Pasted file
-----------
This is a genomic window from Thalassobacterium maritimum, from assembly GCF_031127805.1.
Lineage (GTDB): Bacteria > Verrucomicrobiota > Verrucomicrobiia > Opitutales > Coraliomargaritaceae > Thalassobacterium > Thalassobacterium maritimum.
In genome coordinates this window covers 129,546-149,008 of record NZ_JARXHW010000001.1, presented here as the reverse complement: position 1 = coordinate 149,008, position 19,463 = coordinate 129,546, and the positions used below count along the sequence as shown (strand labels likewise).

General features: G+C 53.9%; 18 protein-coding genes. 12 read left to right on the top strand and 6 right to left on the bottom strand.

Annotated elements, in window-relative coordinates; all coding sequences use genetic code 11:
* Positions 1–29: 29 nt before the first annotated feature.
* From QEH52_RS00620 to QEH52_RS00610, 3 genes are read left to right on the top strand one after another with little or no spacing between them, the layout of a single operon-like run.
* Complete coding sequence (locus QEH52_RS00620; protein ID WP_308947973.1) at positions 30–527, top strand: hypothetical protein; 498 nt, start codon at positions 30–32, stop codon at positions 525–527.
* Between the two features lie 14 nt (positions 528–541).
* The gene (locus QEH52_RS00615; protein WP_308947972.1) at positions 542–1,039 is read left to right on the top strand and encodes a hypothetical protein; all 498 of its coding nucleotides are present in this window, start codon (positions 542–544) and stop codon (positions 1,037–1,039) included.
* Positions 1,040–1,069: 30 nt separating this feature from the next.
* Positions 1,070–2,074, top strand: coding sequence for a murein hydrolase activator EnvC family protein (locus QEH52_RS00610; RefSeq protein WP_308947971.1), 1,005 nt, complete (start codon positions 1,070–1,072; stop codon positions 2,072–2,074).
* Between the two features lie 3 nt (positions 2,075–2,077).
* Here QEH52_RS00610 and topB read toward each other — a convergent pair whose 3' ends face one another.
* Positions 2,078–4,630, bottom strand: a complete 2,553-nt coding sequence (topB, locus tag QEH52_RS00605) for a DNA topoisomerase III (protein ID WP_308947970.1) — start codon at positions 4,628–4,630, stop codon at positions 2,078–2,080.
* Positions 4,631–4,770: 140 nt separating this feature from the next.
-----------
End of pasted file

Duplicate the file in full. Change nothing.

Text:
This is a genomic window from Thalassobacterium maritimum, from assembly GCF_031127805.1.
Lineage (GTDB): Bacteria > Verrucomicrobiota > Verrucomicrobiia > Opitutales > Coraliomargaritaceae > Thalassobacterium > Thalassobacterium maritimum.
In genome coordinates this window covers 129,546-149,008 of record NZ_JARXHW010000001.1, presented here as the reverse complement: position 1 = coordinate 149,008, position 19,463 = coordinate 129,546, and the positions used below count along the sequence as shown (strand labels likewise).

General features: G+C 53.9%; 18 protein-coding genes. 12 read left to right on the top strand and 6 right to left on the bottom strand.

Annotated elements, in window-relative coordinates; all coding sequences use genetic code 11:
* Positions 1–29: 29 nt before the first annotated feature.
* From QEH52_RS00620 to QEH52_RS00610, 3 genes are read left to right on the top strand one after another with little or no spacing between them, the layout of a single operon-like run.
* Complete coding sequence (locus QEH52_RS00620; protein ID WP_308947973.1) at positions 30–527, top strand: hypothetical protein; 498 nt, start codon at positions 30–32, stop codon at positions 525–527.
* Between the two features lie 14 nt (positions 528–541).
* The gene (locus QEH52_RS00615; protein WP_308947972.1) at positions 542–1,039 is read left to right on the top strand and encodes a hypothetical protein; all 498 of its coding nucleotides are present in this window, start codon (positions 542–544) and stop codon (positions 1,037–1,039) included.
* Positions 1,040–1,069: 30 nt separating this feature from the next.
* Positions 1,070–2,074, top strand: coding sequence for a murein hydrolase activator EnvC family protein (locus QEH52_RS00610; RefSeq protein WP_308947971.1), 1,005 nt, complete (start codon positions 1,070–1,072; stop codon positions 2,072–2,074).
* Between the two features lie 3 nt (positions 2,075–2,077).
* Here QEH52_RS00610 and topB read toward each other — a convergent pair whose 3' ends face one another.
* Positions 2,078–4,630, bottom strand: a complete 2,553-nt coding sequence (topB, locus tag QEH52_RS00605) for a DNA topoisomerase III (protein ID WP_308947970.1) — start codon at positions 4,628–4,630, stop codon at positions 2,078–2,080.
* Positions 4,631–4,770: 140 nt separating this feature from the next.